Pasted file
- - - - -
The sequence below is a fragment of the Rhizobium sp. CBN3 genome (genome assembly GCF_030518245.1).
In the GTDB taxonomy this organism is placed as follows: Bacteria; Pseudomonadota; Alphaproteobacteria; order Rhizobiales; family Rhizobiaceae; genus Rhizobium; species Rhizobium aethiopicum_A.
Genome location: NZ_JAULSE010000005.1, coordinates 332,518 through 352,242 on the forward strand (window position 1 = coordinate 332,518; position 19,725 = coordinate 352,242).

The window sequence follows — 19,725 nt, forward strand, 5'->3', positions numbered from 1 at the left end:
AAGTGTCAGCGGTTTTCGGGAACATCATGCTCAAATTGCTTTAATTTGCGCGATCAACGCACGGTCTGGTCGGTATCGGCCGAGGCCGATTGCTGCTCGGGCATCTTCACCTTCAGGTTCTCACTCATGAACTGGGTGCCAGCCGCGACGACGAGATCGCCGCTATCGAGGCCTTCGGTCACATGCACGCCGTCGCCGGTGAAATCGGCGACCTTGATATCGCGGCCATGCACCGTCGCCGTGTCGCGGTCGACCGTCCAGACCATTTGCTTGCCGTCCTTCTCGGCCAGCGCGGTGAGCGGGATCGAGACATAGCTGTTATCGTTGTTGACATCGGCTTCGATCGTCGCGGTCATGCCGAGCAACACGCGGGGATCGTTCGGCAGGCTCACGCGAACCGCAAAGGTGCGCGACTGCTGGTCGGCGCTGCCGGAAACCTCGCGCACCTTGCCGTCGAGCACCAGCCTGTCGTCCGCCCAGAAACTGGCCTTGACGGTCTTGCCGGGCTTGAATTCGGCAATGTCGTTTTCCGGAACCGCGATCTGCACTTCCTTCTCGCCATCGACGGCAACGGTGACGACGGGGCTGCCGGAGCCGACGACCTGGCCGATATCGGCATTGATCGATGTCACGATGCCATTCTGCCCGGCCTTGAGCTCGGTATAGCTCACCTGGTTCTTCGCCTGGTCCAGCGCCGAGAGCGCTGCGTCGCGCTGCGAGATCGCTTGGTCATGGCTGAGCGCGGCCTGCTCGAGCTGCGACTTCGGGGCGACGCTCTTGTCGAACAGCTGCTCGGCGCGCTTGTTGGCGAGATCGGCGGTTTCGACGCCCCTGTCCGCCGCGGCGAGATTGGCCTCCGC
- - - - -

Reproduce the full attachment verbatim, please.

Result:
The sequence below is a fragment of the Rhizobium sp. CBN3 genome (genome assembly GCF_030518245.1).
In the GTDB taxonomy this organism is placed as follows: Bacteria; Pseudomonadota; Alphaproteobacteria; order Rhizobiales; family Rhizobiaceae; genus Rhizobium; species Rhizobium aethiopicum_A.
Genome location: NZ_JAULSE010000005.1, coordinates 332,518 through 352,242 on the forward strand (window position 1 = coordinate 332,518; position 19,725 = coordinate 352,242).

The window sequence follows — 19,725 nt, forward strand, 5'->3', positions numbered from 1 at the left end:
AAGTGTCAGCGGTTTTCGGGAACATCATGCTCAAATTGCTTTAATTTGCGCGATCAACGCACGGTCTGGTCGGTATCGGCCGAGGCCGATTGCTGCTCGGGCATCTTCACCTTCAGGTTCTCACTCATGAACTGGGTGCCAGCCGCGACGACGAGATCGCCGCTATCGAGGCCTTCGGTCACATGCACGCCGTCGCCGGTGAAATCGGCGACCTTGATATCGCGGCCATGCACCGTCGCCGTGTCGCGGTCGACCGTCCAGACCATTTGCTTGCCGTCCTTCTCGGCCAGCGCGGTGAGCGGGATCGAGACATAGCTGTTATCGTTGTTGACATCGGCTTCGATCGTCGCGGTCATGCCGAGCAACACGCGGGGATCGTTCGGCAGGCTCACGCGAACCGCAAAGGTGCGCGACTGCTGGTCGGCGCTGCCGGAAACCTCGCGCACCTTGCCGTCGAGCACCAGCCTGTCGTCCGCCCAGAAACTGGCCTTGACGGTCTTGCCGGGCTTGAATTCGGCAATGTCGTTTTCCGGAACCGCGATCTGCACTTCCTTCTCGCCATCGACGGCAACGGTGACGACGGGGCTGCCGGAGCCGACGACCTGGCCGATATCGGCATTGATCGATGTCACGATGCCATTCTGCCCGGCCTTGAGCTCGGTATAGCTCACCTGGTTCTTCGCCTGGTCCAGCGCCGAGAGCGCTGCGTCGCGCTGCGAGATCGCTTGGTCATGGCTGAGCGCGGCCTGCTCGAGCTGCGACTTCGGGGCGACGCTCTTGTCGAACAGCTGCTCGGCGCGCTTGTTGGCGAGATCGGCGGTTTCGACGCCCCTGTCCGCCGCGGCGAGATTGGCCTCCGC